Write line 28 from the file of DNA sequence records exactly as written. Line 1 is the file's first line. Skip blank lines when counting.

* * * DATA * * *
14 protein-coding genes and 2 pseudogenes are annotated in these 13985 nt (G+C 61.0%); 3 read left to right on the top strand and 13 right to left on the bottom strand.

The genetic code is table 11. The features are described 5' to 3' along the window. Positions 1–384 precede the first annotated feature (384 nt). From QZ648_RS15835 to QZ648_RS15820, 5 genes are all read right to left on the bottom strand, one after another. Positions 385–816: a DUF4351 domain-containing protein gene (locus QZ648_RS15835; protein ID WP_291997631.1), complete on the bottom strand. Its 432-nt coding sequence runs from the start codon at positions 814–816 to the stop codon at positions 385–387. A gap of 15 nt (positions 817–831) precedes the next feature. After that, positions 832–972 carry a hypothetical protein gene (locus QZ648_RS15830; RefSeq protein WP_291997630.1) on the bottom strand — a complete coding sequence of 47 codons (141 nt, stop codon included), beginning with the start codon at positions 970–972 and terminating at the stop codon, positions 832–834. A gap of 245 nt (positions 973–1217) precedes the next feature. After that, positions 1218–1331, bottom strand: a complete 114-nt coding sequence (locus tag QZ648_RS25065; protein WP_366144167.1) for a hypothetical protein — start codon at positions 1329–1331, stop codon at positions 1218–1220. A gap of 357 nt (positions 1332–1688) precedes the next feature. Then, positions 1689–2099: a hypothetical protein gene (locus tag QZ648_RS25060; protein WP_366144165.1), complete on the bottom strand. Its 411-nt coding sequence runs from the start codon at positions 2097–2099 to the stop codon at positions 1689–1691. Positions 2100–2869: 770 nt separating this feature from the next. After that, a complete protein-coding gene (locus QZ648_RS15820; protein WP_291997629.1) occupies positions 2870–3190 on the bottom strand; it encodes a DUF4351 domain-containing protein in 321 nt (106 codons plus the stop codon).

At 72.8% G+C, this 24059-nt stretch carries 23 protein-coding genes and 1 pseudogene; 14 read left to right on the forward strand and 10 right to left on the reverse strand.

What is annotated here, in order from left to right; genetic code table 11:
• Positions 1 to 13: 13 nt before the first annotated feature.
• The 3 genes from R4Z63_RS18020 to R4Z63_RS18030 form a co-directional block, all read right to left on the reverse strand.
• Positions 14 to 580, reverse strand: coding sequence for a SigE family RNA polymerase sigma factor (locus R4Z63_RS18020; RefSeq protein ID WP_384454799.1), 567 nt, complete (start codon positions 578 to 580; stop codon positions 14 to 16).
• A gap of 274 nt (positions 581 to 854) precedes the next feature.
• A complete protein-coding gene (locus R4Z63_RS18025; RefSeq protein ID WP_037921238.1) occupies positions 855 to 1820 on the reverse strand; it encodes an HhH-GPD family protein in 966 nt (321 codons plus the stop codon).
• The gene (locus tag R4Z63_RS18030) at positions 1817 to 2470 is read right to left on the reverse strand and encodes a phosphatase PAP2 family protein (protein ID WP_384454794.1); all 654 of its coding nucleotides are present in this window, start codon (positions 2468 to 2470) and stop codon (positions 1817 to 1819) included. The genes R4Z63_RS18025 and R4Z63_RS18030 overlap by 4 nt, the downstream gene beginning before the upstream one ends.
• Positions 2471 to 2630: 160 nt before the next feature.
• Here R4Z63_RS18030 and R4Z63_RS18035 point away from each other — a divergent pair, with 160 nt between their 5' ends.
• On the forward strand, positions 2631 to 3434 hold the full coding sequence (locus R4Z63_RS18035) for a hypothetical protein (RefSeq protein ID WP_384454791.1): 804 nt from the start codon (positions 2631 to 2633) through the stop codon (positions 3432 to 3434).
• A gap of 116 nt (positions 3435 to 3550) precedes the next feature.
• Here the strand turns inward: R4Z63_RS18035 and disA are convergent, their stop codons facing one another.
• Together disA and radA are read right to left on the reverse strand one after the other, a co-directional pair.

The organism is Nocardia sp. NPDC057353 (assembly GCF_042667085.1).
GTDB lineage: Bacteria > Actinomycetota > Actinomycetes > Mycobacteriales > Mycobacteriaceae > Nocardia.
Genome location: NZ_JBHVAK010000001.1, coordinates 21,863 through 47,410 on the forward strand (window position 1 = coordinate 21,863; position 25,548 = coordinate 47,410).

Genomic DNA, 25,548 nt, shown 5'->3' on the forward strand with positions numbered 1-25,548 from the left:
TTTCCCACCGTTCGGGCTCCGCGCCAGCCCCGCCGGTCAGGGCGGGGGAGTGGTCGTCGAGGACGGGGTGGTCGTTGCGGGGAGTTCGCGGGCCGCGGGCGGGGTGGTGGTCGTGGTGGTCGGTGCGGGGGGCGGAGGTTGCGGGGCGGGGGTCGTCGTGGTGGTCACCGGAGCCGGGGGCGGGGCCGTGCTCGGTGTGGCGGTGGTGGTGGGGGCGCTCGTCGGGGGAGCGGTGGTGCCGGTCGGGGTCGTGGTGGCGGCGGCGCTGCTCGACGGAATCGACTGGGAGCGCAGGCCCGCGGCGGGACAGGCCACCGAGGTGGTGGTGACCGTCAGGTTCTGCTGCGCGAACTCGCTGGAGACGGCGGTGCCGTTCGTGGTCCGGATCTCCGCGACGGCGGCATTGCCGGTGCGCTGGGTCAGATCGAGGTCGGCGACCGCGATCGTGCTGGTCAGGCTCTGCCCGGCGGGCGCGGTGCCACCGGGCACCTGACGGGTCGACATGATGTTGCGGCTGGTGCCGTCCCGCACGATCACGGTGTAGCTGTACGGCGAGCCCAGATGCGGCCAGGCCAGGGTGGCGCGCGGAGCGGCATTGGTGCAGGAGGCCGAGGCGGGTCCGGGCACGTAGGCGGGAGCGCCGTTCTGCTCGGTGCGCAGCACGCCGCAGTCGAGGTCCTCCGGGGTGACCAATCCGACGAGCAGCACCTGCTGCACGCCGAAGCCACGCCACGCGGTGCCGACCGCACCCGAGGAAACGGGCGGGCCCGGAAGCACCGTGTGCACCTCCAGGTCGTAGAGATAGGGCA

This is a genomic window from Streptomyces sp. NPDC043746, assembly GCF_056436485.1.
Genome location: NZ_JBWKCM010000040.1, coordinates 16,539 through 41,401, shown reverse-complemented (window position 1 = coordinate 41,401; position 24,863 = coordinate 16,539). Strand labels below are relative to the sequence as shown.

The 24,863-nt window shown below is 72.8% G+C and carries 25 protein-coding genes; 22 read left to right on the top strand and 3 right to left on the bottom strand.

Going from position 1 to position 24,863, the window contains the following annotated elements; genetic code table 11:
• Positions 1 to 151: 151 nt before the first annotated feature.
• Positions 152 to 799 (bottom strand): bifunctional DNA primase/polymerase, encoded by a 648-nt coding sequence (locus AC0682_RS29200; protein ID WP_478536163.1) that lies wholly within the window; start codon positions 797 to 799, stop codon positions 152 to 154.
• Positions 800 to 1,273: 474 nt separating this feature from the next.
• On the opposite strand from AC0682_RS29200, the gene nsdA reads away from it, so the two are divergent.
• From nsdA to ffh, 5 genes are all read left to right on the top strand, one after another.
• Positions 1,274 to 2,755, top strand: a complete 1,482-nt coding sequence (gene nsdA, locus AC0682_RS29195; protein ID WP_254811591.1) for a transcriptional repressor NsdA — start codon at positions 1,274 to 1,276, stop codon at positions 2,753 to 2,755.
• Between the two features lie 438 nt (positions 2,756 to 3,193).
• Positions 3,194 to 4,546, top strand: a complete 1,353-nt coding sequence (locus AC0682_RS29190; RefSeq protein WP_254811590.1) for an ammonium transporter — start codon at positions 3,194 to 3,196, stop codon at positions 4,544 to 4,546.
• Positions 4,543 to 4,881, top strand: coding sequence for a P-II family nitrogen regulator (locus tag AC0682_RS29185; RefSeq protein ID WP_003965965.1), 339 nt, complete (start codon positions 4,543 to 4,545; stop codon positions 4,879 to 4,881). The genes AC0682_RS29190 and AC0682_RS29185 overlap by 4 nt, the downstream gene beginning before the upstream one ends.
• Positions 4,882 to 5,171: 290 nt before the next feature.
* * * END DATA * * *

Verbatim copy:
• Positions 800 to 1,273: 474 nt separating this feature from the next.